CEE Legal Matters has learned that, after ten years in CEE, and shortly after attending the annual Deal of the Year Awards Banquet in Budapest, Wolf Theiss Warsaw Co-Managing Partner Ron Given – a key member of the Deal of the Year Final Selection Committee, as he was last year – will be bidding adieu to the region and heading back home. We reached out to Given, a long-time friend of and supporter of CEE Legal Matters, to learn more, and to get his thoughts on a productive, profitable, and geographically-diverse decade in Central and Eastern Europe.
CEELM: So, after more than a decade with Wolf Theiss in the CEE/SEE, you’ve announced that you will be heading home to Chicago at the end of March. Remind us how this extended tour began, can you?
Given: I had spent about thirty years with a good international law firm named Mayer Brown. Although I was always based in Chicago, my corporate and finance practice had a distinct international flavor. I represented many UK, European, and Asian clients as they invested in the States and then helped them with ongoing operations. It was always fun, whether it involved UK companies buying lignite properties in Louisiana, Italian companies running into problems with their domestic distribution of wines, German companies buying auto part makers in Detroit, Austrian companies buying metal fabricators in Tennessee, or Swiss companies buying tech start-ups in Silicon Valley. I also had the chance to help manage Mayer Brown’s Tokyo office and to participate in its early efforts to make good on opportunities arising in China. After Mayer Brown, I served as the general counsel for a listed international insurance company (a former client) based in Bermuda. That was an equally enriching experience (involving, for one thing, a tender offer for a Lloyd’s syndicate), but I had an itch for something else that just wasn’t being scratched. Then I received an email from a recruiter in this part of the world (the timing was perfect) and the rest is history!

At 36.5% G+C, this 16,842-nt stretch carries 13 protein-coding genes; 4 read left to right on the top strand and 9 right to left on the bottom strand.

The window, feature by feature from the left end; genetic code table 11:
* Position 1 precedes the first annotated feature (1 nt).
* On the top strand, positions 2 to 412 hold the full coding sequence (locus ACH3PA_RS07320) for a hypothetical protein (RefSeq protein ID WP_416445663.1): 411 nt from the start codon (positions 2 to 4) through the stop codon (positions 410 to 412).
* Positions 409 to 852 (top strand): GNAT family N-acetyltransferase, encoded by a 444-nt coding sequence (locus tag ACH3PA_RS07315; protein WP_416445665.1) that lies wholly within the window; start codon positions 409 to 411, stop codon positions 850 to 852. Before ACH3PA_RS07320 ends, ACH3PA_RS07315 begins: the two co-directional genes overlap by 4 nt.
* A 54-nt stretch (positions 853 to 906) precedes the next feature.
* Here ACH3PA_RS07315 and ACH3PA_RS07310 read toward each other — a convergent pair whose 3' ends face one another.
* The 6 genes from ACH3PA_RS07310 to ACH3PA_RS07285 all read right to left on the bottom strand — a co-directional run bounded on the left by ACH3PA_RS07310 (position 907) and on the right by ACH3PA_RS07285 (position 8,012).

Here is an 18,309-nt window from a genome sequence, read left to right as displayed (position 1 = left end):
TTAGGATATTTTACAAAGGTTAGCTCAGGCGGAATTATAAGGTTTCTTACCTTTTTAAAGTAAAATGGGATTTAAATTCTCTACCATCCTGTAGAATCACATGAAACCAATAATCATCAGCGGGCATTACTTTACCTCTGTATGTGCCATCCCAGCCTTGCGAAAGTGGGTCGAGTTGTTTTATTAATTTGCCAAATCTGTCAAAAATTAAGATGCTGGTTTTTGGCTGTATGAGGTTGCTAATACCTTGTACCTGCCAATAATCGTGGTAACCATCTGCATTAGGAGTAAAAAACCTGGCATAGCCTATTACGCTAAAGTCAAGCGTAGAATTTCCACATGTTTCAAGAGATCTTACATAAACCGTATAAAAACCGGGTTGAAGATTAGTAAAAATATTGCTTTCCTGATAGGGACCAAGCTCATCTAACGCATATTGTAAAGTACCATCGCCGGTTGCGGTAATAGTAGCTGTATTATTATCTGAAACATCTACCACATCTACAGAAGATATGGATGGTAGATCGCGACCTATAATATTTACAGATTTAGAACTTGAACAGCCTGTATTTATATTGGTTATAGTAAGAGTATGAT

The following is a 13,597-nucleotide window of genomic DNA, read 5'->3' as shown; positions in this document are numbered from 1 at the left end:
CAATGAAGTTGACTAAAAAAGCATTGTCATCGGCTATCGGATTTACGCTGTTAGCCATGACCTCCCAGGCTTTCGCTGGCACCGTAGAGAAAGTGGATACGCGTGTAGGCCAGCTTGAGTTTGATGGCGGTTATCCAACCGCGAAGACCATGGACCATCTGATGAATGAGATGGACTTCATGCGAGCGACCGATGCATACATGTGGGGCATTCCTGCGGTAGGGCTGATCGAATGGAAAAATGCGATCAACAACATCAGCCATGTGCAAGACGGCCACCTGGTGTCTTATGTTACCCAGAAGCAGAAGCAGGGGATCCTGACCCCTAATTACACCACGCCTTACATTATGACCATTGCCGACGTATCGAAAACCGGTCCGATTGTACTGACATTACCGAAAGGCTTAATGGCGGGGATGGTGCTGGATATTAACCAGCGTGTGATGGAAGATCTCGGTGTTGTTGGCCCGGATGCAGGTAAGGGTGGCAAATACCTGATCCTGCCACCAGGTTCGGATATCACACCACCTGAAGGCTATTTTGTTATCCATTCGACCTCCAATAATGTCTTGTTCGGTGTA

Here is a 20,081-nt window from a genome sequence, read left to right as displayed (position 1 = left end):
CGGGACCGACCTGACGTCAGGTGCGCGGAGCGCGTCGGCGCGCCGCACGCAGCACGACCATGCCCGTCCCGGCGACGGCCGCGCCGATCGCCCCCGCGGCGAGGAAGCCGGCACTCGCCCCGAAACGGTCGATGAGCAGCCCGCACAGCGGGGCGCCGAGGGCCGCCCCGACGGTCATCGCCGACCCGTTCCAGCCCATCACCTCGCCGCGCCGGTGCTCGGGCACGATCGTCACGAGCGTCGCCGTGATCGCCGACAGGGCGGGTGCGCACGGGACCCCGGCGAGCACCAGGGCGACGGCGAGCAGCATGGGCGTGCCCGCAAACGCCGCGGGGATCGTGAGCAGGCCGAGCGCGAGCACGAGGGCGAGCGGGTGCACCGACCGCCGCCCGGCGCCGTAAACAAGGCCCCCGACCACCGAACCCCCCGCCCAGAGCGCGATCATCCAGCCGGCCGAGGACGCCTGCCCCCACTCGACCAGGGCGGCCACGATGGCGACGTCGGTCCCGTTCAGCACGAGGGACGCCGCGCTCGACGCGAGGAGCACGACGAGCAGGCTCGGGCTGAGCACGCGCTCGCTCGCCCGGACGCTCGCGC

CEELM: What do you mean?
Given: Well, it was sometime in the summer of 2008 that I received an email about a Vienna-based law firm called Wolf Theiss, an outfit I had never heard of but was assured was first-class, that was looking for a “senior”-type European or American lawyer to join them in Vienna and to commute to Zagreb (a place I had never been) to help manage its operation there. I was working late at home and remember very vividly turning to my Japanese wife and saying, “Croatia, Croatia, there was a war or something there once, wasn’t there”? I am a man of the American Midwest and, frankly speaking, things Central Europe just do not dominate our radar screens. After being briefed (and a bit ridiculed) by my wife, who for some reason was a treasure trove of knowledge about Croatia, I responded that if I wanted to commute for a living I would just keep the job I had (I was traveling essentially every week), but that if I could live in Zagreb (a place I had never been, remember) then I would consider the job. In that I was changing the specs a bit I thought I might not hear back. But they did come back to me, and within days they had me flying to Vienna to be interviewed by Wolf Theiss partners.
Once I had an offer the Vienna guys were ready to go – but I pushed back. I told them they should not select me before sending me to Zagreb to be interviewed by the associates there and that they should be given the final say about my suitability. As you might imagine, this approach did not entirely align with the Austrian mindset (and probably was their first inkling that I was a slightly different animal than that to which they are accustomed!), but I felt this was the only way to assure local buy-in. As it turned out, I managed to pass muster with the Croats, as well.
CEELM: So it turned out to be an easy decision?
Given: Not really. You have to remember this was the summer of 2008. The world was about to change in ways no one could predict. I recall flying back to Chicago with my wife after the Zagreb vetting and asking her why I should do it. I said I liked everyone I had thus far dealt with at Wolf Theiss but would be giving up a known work life (including a bunch of stock options) for something very different. I recall my wife, who was and is more broadly traveled than me, looking at me and sweetly saying, as perhaps only a spouse could: “Ron, you are getting too old to pass on opportunities like this. We don’t need those stock options. You claim to be ‘international’ but you really don’t become international by flying into places like Tokyo and staying at the Imperial for a few weeks. You need to actually live overseas.” I have to say I was a bit taken aback by the approach, encouraging me to do something on the grounds that I was getting old! Although it was very good advice, in perhaps the way of men I could not immediately agree with it. But I eventually did and it was one of the best decisions I ever made. So, in October of 2008, I packed up for Zagreb. I spent my first night there in an apartment that had been rented for me and the biggest challenge of my first working day was remembering where the office was – I eventually found it after some stumbling around!
CEELM: What’s the moral of all this, so far?